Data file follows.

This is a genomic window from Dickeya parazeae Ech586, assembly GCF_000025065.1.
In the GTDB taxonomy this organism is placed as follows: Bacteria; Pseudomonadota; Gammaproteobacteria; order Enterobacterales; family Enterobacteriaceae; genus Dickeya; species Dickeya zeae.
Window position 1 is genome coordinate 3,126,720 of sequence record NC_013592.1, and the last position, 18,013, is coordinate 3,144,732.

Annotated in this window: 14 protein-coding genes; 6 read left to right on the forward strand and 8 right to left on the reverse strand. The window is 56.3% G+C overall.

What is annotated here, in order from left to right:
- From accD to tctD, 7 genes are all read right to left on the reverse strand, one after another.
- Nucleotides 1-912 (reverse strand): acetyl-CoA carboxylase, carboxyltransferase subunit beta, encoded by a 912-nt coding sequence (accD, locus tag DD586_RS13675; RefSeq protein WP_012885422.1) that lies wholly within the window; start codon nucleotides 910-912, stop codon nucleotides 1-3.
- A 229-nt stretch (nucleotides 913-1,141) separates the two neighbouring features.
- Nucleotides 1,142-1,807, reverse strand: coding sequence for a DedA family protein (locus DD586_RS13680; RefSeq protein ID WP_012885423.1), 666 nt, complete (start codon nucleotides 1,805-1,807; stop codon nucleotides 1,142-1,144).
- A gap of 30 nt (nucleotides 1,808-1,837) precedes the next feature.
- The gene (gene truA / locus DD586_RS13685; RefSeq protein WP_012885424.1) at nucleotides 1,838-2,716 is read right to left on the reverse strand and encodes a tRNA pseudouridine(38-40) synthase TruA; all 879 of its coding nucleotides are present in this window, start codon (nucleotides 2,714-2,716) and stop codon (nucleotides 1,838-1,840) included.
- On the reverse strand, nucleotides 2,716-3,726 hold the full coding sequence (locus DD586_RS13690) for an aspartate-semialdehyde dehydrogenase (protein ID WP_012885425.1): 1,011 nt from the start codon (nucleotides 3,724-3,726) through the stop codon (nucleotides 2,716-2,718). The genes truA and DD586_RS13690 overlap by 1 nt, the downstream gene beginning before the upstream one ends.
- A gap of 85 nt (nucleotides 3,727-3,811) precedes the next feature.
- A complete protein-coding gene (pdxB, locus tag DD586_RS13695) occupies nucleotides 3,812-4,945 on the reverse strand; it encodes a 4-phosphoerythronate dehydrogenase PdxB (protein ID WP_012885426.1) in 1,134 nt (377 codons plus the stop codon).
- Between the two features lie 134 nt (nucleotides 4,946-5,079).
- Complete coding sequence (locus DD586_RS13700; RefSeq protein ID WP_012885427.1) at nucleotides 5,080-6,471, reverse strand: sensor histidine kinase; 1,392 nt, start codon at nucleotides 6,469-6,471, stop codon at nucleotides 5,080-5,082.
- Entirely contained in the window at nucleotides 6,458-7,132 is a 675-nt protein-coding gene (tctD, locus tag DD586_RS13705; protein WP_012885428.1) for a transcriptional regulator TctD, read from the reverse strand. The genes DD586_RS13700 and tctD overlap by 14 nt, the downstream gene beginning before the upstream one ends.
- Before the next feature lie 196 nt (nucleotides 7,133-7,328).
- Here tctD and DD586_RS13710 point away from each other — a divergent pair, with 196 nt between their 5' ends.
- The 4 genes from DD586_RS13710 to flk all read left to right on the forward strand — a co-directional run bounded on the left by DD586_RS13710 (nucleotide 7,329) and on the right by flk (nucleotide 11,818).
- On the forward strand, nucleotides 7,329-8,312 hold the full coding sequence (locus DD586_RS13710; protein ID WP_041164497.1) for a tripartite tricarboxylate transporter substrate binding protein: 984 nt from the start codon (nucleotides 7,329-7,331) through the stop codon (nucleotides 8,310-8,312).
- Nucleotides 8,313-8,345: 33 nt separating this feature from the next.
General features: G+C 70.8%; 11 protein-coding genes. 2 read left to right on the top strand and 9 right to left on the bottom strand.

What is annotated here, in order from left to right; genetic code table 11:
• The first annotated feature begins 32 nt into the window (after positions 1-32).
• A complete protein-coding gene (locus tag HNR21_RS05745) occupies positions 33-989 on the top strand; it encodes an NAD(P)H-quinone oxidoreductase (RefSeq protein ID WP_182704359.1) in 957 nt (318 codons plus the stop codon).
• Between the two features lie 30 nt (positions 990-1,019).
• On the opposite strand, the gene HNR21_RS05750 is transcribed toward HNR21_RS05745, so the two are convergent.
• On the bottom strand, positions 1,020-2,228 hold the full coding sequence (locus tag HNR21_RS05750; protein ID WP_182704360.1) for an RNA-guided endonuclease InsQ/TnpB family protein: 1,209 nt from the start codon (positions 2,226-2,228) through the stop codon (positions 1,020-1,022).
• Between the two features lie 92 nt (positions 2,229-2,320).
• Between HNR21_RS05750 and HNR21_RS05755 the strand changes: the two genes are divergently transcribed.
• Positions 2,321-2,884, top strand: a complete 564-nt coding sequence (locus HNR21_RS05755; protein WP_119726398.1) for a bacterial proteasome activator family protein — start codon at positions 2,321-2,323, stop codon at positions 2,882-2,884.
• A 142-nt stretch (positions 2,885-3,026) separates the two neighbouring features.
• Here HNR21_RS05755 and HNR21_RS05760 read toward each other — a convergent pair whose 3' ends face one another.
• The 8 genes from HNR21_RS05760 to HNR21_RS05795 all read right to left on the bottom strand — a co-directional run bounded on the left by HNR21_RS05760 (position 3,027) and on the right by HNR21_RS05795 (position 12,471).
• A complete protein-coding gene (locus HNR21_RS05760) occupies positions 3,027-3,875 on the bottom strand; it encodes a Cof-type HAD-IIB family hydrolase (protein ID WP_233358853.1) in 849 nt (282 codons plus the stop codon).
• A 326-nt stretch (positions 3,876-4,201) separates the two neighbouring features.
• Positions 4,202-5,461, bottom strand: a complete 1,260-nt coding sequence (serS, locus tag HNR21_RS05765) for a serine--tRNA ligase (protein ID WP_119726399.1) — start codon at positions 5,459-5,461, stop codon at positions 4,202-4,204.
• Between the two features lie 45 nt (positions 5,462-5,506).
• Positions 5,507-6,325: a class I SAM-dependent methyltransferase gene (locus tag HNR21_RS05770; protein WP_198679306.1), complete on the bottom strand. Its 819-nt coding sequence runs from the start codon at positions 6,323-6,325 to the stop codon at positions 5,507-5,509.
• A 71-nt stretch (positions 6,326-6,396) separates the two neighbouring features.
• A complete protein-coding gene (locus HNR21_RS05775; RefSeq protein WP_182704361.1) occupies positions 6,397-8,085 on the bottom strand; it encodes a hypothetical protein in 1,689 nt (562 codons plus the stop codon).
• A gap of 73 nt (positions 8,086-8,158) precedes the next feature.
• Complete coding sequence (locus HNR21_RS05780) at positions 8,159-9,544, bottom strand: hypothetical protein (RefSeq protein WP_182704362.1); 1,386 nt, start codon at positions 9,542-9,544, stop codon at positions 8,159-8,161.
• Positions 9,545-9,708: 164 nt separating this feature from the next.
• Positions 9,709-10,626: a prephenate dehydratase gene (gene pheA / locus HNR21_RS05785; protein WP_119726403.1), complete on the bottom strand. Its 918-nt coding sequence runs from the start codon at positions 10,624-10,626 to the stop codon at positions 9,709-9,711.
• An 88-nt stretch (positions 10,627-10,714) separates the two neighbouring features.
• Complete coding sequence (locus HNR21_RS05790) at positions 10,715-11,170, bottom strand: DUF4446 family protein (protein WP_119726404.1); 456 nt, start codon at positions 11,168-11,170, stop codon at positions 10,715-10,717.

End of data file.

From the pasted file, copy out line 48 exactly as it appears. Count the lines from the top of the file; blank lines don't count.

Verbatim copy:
• Complete coding sequence (locus HNR21_RS05790) at positions 10,715-11,170, bottom strand: DUF4446 family protein (protein WP_119726404.1); 456 nt, start codon at positions 11,168-11,170, stop codon at positions 10,715-10,717.